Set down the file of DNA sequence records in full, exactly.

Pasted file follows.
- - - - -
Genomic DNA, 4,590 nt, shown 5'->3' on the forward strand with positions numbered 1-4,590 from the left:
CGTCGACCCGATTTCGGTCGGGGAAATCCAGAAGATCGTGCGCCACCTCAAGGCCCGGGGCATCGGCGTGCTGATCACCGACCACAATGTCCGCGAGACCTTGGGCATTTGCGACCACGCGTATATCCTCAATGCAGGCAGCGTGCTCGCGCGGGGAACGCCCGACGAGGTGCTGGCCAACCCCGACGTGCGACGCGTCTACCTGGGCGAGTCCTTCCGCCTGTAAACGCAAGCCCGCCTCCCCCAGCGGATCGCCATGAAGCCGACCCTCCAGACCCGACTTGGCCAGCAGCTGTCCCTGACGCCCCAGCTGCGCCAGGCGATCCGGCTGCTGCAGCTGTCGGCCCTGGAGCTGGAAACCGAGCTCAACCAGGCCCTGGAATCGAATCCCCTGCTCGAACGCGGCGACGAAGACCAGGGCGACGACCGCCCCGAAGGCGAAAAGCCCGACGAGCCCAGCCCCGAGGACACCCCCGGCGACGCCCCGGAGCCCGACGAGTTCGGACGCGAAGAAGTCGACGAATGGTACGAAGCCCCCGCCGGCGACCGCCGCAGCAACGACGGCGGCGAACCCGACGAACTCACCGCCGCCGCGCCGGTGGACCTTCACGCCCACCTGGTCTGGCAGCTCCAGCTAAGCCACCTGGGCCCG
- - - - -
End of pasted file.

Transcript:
Genomic DNA, 4,590 nt, shown 5'->3' on the forward strand with positions numbered 1-4,590 from the left:
CGTCGACCCGATTTCGGTCGGGGAAATCCAGAAGATCGTGCGCCACCTCAAGGCCCGGGGCATCGGCGTGCTGATCACCGACCACAATGTCCGCGAGACCTTGGGCATTTGCGACCACGCGTATATCCTCAATGCAGGCAGCGTGCTCGCGCGGGGAACGCCCGACGAGGTGCTGGCCAACCCCGACGTGCGACGCGTCTACCTGGGCGAGTCCTTCCGCCTGTAAACGCAAGCCCGCCTCCCCCAGCGGATCGCCATGAAGCCGACCCTCCAGACCCGACTTGGCCAGCAGCTGTCCCTGACGCCCCAGCTGCGCCAGGCGATCCGGCTGCTGCAGCTGTCGGCCCTGGAGCTGGAAACCGAGCTCAACCAGGCCCTGGAATCGAATCCCCTGCTCGAACGCGGCGACGAAGACCAGGGCGACGACCGCCCCGAAGGCGAAAAGCCCGACGAGCCCAGCCCCGAGGACACCCCCGGCGACGCCCCGGAGCCCGACGAGTTCGGACGCGAAGAAGTCGACGAATGGTACGAAGCCCCCGCCGGCGACCGCCGCAGCAACGACGGCGGCGAACCCGACGAACTCACCGCCGCCGCGCCGGTGGACCTTCACGCCCACCTGGTCTGGCAGCTCCAGCTAAGCCACCTGGGCCCG